The people of Mauritius would wish the electorate of Constituency No.18 to become their mouthpiece. What is important is that they come out and vote massively
First it was jubilation, then shock, and now, after a by-election has been announced, there is a glimmer of hope. The people have been patiently waiting for the day when they would be able to pronounce their mid-term verdict on the government, but it would appear that the same people have also for the first time in our history started thinking in terms of a mechanism in our Constitution to recall a government or any Member of Parliament. That things have come to a pretty pass requires no further comments.
Harbinger of a new movement
But one result of the forthcoming by-election could be the emergence of the vanguard of a new movement working to radically redefine the identity of the electorate and the politics that is practised in the country. We are not yet there but there is every likelihood that the by-election will assume national dimensions and become the voice of the electorate across Mauritius. Both the political parties and the electorate should ensure that this is so.
Confident that it still has the support of the people, the government may continue to ignore the voice of the voiceless and hope to see the opposition parties tearing at each other, thus deflecting attention from its own shortcomings and excesses. Parties in government have had little choice to decide whether they will participate in the electoral contest or not, and most probably they will opt for the easier route of not fielding a candidate. A defeat may not only result in complete disarray for the government but also may also speed up its downfall, raising the spectre of political irrelevance just like the fate that befell the IFB in 1976 and other parties thereafter.
On the other hand, as for the opposition parties, whether their candidate wins or loses is neither here nor there; the electoral contest will at least serve some useful purpose for the future: they would be able to gauge their electoral strength and, in light of the results, work out the appropriate strategies for the general elections. Like in a mock examination, they will be able to identify their strengths and weaknesses before going in for the main contest. Though the objective of obtaining a victory is legitimate for any political party, one can also ask whether the opposition parties should not go beyond their narrow interests in the particular present circumstances and find ways to enhance the significance of this election, raise the stakes so as to put an end to the arbitrariness which has prevailed for too long and which is undermining the rule of law not only in its spirit but in the very letter of the law.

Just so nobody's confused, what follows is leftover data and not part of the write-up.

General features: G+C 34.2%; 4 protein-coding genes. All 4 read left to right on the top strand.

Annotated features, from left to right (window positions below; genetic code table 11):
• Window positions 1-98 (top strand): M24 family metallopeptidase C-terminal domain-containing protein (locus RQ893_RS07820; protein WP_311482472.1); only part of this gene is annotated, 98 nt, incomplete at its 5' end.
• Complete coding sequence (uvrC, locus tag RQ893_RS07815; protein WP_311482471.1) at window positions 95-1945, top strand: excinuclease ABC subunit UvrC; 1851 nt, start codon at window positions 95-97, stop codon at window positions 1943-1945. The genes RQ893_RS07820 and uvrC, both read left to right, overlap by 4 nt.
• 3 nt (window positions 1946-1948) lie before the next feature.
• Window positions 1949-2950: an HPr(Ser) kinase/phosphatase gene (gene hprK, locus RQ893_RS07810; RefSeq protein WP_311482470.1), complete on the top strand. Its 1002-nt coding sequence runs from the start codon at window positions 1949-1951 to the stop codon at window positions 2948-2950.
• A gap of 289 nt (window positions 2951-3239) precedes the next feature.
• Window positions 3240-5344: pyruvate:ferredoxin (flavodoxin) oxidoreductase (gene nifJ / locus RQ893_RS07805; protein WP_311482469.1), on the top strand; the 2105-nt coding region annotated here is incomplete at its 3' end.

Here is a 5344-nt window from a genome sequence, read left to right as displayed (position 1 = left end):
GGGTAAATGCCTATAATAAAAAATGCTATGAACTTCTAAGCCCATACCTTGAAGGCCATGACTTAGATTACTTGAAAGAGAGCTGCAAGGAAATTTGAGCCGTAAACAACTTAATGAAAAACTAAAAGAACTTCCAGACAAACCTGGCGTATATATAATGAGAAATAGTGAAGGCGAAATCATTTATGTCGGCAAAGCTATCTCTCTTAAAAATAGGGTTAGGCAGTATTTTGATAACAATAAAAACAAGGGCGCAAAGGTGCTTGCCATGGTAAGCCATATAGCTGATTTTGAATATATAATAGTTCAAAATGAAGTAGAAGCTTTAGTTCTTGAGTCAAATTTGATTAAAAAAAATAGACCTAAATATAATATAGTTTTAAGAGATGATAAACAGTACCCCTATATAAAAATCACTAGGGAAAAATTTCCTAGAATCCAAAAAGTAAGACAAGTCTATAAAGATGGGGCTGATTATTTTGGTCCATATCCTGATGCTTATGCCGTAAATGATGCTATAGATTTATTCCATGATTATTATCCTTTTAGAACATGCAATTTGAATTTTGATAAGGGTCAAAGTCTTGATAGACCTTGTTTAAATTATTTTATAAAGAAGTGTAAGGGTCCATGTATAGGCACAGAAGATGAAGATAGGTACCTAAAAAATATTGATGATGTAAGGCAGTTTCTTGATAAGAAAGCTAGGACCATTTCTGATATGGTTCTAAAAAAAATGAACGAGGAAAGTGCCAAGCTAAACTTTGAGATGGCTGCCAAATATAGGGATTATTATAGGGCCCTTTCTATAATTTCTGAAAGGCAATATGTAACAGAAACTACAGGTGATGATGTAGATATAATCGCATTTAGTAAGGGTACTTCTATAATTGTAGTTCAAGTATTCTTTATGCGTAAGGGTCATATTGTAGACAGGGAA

Some observers have pointed out that an electoral contest at the beginning of a festive season was deliberately programmed to deflect electors from their civic duties, and a low turnout in the by-election would reduce the significance of its results for the future. It is true that a by-election and, for that matter, any by-election is generally not a precise indicator of future electoral outcomes. One has to acknowledge that should the turnout be low, government will claim victory, possibly even arguing that those who chose not to cast their votes have purposely done so in protest against the opposition’s campaign and because they are favourable to the government of the day. But a vote speaks louder than abstention. Political parties have the potential – and the obligation – to raise the stakes and mobilise the electorate through intelligent political marketing for a high turnout on election day.
Mobilising the electorate
It is too early to know how political parties will conduct their campaigns. A half-hearted effort at mobilisation could be interpreted to mean that party interests will take precedence over national interests. A campaign may be organized in such a way as to prepare the ground for future pre-electoral alliances. Indeed a three-month long campaign, which could prove tiring for both candidates and electors, will provide a reasonable excuse to justify a low turnout.
On the other hand, with a properly calibrated campaign, especially given the number of parties and candidates taking part and the relatively small size of the constituency in terms of physical layout, there is no excuse as to why the maximum number of electors cannot be brought out to cast their votes. Rather than being complacent about a possible low turnout, the election campaign should be geared in priority towards a record turnout; the electorate should therefore be motivated to courageously take up this contest as a national challenge and to make clear its aspirations for a better Mauritius.